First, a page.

On other voyages, when their boat was becalmed, the Macfadyens would just crank the motor and chug off. Not this time.
‘Rubbish watch’ is now a thing
”In a lot of places we couldn’t start our motor for fear of entangling the propeller in the mass of pieces of rope and cable. That’s an unheard of situation out in the ocean,” Ivan Macfadyen recalls.
”If we did motor we couldn’t do it at night, only in the daytime with a lookout on the bow, watching for rubbish. In the waters above Hawaii, you could see right down into the depths. I could see that the debris isn’t just on the surface, it’s all the way down. And it’s all sizes, from a soft-drink bottle to pieces the size of a big car or truck. We saw a factory chimney sticking out of the water. ‘We were weaving around these pieces of debris. It was like sailing through a garbage tip.”
There was little escape. Below decks, the hull amplified the sound of flotsam and junk scraping the length of the boat. The pair lived in constant fear of hitting something really big and going down. Plastic was everywhere, bottles, bags, chairs, toys. Something in the water off Japan reacted with the yacht’s distinctive shiny yellow paint and turned it dull.
Ivan Macfadyen is still coming to terms with the horror of the voyage. ”The ocean is broken,” he says.
However, much of the world has little idea of the vastness of the problem and Macfadyen is looking at ways of alerting governments and organisations to the disaster that floats offshore.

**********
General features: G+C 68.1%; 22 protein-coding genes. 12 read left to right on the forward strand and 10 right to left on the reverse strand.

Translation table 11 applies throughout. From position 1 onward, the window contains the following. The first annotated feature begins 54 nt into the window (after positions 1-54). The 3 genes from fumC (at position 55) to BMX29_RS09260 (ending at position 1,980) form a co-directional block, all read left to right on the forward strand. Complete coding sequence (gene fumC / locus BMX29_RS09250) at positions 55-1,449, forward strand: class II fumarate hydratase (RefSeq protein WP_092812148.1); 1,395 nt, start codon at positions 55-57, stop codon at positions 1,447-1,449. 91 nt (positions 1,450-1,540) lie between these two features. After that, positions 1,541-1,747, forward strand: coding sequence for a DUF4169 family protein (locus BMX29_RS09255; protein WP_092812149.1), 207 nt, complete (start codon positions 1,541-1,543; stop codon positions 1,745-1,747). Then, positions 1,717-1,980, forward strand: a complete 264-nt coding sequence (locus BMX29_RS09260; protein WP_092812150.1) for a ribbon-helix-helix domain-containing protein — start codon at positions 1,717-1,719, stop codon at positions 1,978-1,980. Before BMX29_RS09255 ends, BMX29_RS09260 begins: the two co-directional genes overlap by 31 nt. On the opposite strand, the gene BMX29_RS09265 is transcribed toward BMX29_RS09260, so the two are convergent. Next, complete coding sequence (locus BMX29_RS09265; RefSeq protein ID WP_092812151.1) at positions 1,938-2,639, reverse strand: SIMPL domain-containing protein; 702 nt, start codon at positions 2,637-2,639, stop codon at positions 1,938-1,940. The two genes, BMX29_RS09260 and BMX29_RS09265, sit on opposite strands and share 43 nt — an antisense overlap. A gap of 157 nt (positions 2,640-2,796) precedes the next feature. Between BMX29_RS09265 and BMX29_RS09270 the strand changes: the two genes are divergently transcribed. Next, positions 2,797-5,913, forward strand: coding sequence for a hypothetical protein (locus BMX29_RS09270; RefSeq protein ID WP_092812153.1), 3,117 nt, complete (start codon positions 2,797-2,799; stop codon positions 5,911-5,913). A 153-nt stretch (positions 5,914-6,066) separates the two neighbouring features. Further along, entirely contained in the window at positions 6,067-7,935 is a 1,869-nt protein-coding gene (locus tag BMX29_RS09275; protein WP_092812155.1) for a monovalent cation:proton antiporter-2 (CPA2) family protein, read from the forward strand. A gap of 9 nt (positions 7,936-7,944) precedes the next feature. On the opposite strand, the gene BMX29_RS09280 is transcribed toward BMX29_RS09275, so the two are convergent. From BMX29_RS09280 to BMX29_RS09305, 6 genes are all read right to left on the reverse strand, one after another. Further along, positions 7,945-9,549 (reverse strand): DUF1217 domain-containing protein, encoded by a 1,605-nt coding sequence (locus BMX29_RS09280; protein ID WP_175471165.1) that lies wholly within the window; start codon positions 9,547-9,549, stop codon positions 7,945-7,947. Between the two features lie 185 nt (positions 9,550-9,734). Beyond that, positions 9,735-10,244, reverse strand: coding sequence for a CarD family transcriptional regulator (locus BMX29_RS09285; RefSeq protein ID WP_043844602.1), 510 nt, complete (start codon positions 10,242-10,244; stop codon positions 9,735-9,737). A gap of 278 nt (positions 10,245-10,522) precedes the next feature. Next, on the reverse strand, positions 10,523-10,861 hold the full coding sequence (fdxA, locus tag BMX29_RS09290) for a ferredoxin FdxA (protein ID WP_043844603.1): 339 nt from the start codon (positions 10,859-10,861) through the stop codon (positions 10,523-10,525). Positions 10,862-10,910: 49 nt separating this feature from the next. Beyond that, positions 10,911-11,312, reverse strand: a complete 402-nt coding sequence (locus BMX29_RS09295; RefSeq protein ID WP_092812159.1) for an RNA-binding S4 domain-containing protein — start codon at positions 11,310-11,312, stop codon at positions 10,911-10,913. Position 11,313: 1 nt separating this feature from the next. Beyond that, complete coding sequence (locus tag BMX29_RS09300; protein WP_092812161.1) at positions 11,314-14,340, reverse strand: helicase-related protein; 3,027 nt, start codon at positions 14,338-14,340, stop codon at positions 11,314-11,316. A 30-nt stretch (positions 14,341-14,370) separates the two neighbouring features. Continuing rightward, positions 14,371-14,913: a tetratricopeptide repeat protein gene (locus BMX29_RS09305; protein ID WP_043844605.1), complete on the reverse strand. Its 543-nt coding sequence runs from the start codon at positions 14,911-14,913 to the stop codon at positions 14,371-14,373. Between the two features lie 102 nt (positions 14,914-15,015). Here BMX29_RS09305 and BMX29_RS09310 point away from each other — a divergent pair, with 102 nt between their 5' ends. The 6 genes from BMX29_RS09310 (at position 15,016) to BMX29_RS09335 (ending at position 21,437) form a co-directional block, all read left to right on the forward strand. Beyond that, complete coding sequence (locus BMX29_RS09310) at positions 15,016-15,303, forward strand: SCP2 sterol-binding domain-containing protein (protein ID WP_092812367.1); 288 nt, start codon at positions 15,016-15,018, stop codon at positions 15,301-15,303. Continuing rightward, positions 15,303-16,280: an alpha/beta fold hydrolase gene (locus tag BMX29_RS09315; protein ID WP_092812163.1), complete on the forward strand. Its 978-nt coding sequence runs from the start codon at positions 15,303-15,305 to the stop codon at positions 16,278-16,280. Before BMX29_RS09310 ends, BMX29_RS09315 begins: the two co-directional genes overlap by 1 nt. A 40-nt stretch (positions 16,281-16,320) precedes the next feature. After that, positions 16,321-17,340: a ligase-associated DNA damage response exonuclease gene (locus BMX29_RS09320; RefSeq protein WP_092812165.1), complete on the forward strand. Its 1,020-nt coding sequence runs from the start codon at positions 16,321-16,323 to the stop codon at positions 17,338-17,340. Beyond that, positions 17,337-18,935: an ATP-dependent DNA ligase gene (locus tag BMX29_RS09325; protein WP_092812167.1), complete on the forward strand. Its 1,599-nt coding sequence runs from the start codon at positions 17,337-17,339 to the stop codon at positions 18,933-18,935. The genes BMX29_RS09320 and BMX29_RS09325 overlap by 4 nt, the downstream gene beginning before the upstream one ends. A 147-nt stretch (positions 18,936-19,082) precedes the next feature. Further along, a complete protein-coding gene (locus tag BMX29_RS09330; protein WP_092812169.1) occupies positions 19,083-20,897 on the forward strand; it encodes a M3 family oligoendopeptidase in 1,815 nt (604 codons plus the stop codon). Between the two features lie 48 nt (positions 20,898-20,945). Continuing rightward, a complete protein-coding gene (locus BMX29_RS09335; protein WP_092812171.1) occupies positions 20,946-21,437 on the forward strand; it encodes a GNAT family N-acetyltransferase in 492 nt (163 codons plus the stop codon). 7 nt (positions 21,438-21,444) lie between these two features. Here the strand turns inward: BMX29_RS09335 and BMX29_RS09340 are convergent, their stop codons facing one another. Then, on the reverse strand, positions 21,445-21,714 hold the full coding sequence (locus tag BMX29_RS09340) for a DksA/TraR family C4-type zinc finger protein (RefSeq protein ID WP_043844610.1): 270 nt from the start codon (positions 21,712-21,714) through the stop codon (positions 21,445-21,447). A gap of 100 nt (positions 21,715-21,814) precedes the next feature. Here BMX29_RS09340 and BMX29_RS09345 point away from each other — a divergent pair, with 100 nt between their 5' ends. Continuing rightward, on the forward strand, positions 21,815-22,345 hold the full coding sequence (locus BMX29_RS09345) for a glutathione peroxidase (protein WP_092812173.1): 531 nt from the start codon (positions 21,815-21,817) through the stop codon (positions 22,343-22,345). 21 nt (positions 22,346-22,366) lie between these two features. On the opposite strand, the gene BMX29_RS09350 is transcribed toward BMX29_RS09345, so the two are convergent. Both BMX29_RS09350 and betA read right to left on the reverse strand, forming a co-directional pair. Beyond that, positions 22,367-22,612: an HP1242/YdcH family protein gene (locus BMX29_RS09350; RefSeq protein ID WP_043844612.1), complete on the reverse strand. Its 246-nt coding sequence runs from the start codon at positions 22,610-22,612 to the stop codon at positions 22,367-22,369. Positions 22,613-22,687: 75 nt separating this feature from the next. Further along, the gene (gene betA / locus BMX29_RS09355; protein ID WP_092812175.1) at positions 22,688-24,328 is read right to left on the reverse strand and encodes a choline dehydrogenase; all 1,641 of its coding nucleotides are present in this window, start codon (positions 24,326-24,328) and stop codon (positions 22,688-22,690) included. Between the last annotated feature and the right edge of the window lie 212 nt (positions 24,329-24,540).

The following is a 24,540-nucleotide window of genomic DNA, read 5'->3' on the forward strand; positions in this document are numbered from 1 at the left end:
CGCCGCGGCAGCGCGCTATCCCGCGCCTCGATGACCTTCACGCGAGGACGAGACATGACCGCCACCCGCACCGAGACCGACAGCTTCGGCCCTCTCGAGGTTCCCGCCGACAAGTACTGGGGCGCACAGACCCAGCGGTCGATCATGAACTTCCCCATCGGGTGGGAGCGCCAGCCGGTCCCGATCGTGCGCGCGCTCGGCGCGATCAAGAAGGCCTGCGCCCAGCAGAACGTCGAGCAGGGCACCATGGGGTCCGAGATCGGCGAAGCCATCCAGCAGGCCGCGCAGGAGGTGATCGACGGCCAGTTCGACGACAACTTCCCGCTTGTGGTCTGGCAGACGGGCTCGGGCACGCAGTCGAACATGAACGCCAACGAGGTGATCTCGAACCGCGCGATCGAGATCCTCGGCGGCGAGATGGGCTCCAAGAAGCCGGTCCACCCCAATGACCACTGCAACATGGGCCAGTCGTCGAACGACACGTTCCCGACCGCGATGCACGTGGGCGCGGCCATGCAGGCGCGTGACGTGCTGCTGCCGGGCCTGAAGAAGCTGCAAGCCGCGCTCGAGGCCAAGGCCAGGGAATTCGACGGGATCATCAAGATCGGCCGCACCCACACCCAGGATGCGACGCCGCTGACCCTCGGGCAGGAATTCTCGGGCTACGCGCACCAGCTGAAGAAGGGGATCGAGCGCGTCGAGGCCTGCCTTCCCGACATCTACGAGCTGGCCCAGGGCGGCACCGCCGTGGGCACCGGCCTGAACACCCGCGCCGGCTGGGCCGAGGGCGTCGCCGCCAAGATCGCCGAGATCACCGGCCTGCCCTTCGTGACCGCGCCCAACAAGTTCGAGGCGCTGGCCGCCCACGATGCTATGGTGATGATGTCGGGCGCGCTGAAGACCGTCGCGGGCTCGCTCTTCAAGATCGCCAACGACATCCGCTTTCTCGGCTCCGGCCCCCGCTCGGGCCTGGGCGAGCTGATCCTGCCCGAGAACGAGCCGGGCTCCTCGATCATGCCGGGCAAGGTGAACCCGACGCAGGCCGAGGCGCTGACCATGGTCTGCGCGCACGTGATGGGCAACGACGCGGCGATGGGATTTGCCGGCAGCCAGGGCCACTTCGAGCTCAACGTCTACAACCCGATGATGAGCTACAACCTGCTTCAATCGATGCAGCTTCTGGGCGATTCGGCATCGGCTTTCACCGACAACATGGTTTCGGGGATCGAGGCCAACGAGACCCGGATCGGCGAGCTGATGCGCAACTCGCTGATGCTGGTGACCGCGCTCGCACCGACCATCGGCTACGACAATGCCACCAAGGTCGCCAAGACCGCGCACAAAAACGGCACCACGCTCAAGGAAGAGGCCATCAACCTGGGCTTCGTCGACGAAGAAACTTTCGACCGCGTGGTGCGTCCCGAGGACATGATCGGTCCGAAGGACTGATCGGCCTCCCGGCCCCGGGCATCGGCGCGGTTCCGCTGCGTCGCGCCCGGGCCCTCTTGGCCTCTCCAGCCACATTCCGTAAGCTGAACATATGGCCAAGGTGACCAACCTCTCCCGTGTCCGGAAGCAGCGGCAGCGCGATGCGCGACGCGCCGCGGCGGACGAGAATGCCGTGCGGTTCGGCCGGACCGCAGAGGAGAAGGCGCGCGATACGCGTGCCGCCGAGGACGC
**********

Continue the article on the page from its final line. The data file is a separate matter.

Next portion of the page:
He intends approaching the organisers of Australia’s major ocean races, trying to enlist yachties into an international scheme that uses volunteer yachtsmen to monitor debris and marine life. Macfadyen signed up to a similar scheme while in the US, responding to an approach by US academics who asked yachties to fill in daily survey forms and collect samples for radiation testing – a significant concern after the tsunami and nuclear power station failure in Japan.
”I asked them why don’t we push for a fleet to go and clean up the mess,” Macfadyen says. ”They said they’d calculated that the environmental damage from burning the fuel to do that job would be worse than just leaving the debris there.”
By Greg Ray. Source: Sydney Morning Herald